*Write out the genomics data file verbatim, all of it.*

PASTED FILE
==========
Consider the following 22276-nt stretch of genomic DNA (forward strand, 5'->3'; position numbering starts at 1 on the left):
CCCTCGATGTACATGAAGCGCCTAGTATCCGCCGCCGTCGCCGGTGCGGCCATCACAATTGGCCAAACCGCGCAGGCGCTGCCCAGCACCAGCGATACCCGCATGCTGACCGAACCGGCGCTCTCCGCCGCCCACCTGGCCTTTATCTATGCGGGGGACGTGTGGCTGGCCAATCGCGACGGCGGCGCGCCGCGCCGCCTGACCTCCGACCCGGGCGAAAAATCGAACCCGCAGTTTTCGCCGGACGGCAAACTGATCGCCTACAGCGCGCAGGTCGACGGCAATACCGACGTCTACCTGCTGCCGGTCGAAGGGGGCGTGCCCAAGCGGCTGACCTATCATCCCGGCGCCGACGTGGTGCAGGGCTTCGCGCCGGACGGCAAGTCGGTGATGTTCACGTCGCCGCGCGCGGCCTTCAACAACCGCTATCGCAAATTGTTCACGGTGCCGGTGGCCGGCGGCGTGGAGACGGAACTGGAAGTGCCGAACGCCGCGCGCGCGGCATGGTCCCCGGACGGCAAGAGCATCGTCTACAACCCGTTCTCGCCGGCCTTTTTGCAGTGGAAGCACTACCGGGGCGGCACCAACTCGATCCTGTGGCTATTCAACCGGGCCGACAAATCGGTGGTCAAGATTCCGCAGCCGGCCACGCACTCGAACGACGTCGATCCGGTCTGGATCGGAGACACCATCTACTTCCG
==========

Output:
Consider the following 22276-nt stretch of genomic DNA (forward strand, 5'->3'; position numbering starts at 1 on the left):
CCCTCGATGTACATGAAGCGCCTAGTATCCGCCGCCGTCGCCGGTGCGGCCATCACAATTGGCCAAACCGCGCAGGCGCTGCCCAGCACCAGCGATACCCGCATGCTGACCGAACCGGCGCTCTCCGCCGCCCACCTGGCCTTTATCTATGCGGGGGACGTGTGGCTGGCCAATCGCGACGGCGGCGCGCCGCGCCGCCTGACCTCCGACCCGGGCGAAAAATCGAACCCGCAGTTTTCGCCGGACGGCAAACTGATCGCCTACAGCGCGCAGGTCGACGGCAATACCGACGTCTACCTGCTGCCGGTCGAAGGGGGCGTGCCCAAGCGGCTGACCTATCATCCCGGCGCCGACGTGGTGCAGGGCTTCGCGCCGGACGGCAAGTCGGTGATGTTCACGTCGCCGCGCGCGGCCTTCAACAACCGCTATCGCAAATTGTTCACGGTGCCGGTGGCCGGCGGCGTGGAGACGGAACTGGAAGTGCCGAACGCCGCGCGCGCGGCATGGTCCCCGGACGGCAAGAGCATCGTCTACAACCCGTTCTCGCCGGCCTTTTTGCAGTGGAAGCACTACCGGGGCGGCACCAACTCGATCCTGTGGCTATTCAACCGGGCCGACAAATCGGTGGTCAAGATTCCGCAGCCGGCCACGCACTCGAACGACGTCGATCCGGTCTGGATCGGAGACACCATCTACTTCCG